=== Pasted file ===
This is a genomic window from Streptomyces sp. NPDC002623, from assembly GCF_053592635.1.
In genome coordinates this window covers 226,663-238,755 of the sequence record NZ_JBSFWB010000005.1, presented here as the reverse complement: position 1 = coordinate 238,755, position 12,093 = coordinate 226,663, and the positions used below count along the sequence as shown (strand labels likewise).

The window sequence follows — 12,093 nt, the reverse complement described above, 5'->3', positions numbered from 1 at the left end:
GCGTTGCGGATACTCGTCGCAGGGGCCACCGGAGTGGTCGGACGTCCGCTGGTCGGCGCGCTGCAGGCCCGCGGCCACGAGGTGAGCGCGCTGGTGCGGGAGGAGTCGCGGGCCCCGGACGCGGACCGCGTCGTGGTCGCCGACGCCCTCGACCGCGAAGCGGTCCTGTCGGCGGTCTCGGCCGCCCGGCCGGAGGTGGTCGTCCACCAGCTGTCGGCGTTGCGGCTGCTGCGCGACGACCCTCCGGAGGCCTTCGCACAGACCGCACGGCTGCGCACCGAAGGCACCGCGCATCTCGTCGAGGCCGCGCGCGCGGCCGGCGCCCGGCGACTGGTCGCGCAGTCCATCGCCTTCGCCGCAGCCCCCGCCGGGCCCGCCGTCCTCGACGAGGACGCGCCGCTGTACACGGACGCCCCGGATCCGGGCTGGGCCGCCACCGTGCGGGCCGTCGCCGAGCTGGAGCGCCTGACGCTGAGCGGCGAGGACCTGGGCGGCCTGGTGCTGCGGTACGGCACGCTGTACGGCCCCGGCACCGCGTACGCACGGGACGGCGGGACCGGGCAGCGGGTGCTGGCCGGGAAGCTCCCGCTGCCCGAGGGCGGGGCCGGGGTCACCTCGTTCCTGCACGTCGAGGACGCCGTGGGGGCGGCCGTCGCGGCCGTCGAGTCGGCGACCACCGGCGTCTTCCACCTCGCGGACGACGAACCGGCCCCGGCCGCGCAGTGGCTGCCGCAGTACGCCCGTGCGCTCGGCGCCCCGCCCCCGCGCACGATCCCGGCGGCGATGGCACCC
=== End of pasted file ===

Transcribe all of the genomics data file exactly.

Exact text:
This is a genomic window from Streptomyces sp. NPDC002623, from assembly GCF_053592635.1.
In genome coordinates this window covers 226,663-238,755 of the sequence record NZ_JBSFWB010000005.1, presented here as the reverse complement: position 1 = coordinate 238,755, position 12,093 = coordinate 226,663, and the positions used below count along the sequence as shown (strand labels likewise).

The window sequence follows — 12,093 nt, the reverse complement described above, 5'->3', positions numbered from 1 at the left end:
GCGTTGCGGATACTCGTCGCAGGGGCCACCGGAGTGGTCGGACGTCCGCTGGTCGGCGCGCTGCAGGCCCGCGGCCACGAGGTGAGCGCGCTGGTGCGGGAGGAGTCGCGGGCCCCGGACGCGGACCGCGTCGTGGTCGCCGACGCCCTCGACCGCGAAGCGGTCCTGTCGGCGGTCTCGGCCGCCCGGCCGGAGGTGGTCGTCCACCAGCTGTCGGCGTTGCGGCTGCTGCGCGACGACCCTCCGGAGGCCTTCGCACAGACCGCACGGCTGCGCACCGAAGGCACCGCGCATCTCGTCGAGGCCGCGCGCGCGGCCGGCGCCCGGCGACTGGTCGCGCAGTCCATCGCCTTCGCCGCAGCCCCCGCCGGGCCCGCCGTCCTCGACGAGGACGCGCCGCTGTACACGGACGCCCCGGATCCGGGCTGGGCCGCCACCGTGCGGGCCGTCGCCGAGCTGGAGCGCCTGACGCTGAGCGGCGAGGACCTGGGCGGCCTGGTGCTGCGGTACGGCACGCTGTACGGCCCCGGCACCGCGTACGCACGGGACGGCGGGACCGGGCAGCGGGTGCTGGCCGGGAAGCTCCCGCTGCCCGAGGGCGGGGCCGGGGTCACCTCGTTCCTGCACGTCGAGGACGCCGTGGGGGCGGCCGTCGCGGCCGTCGAGTCGGCGACCACCGGCGTCTTCCACCTCGCGGACGACGAACCGGCCCCGGCCGCGCAGTGGCTGCCGCAGTACGCCCGTGCGCTCGGCGCCCCGCCCCCGCGCACGATCCCGGCGGCGATGGCACCC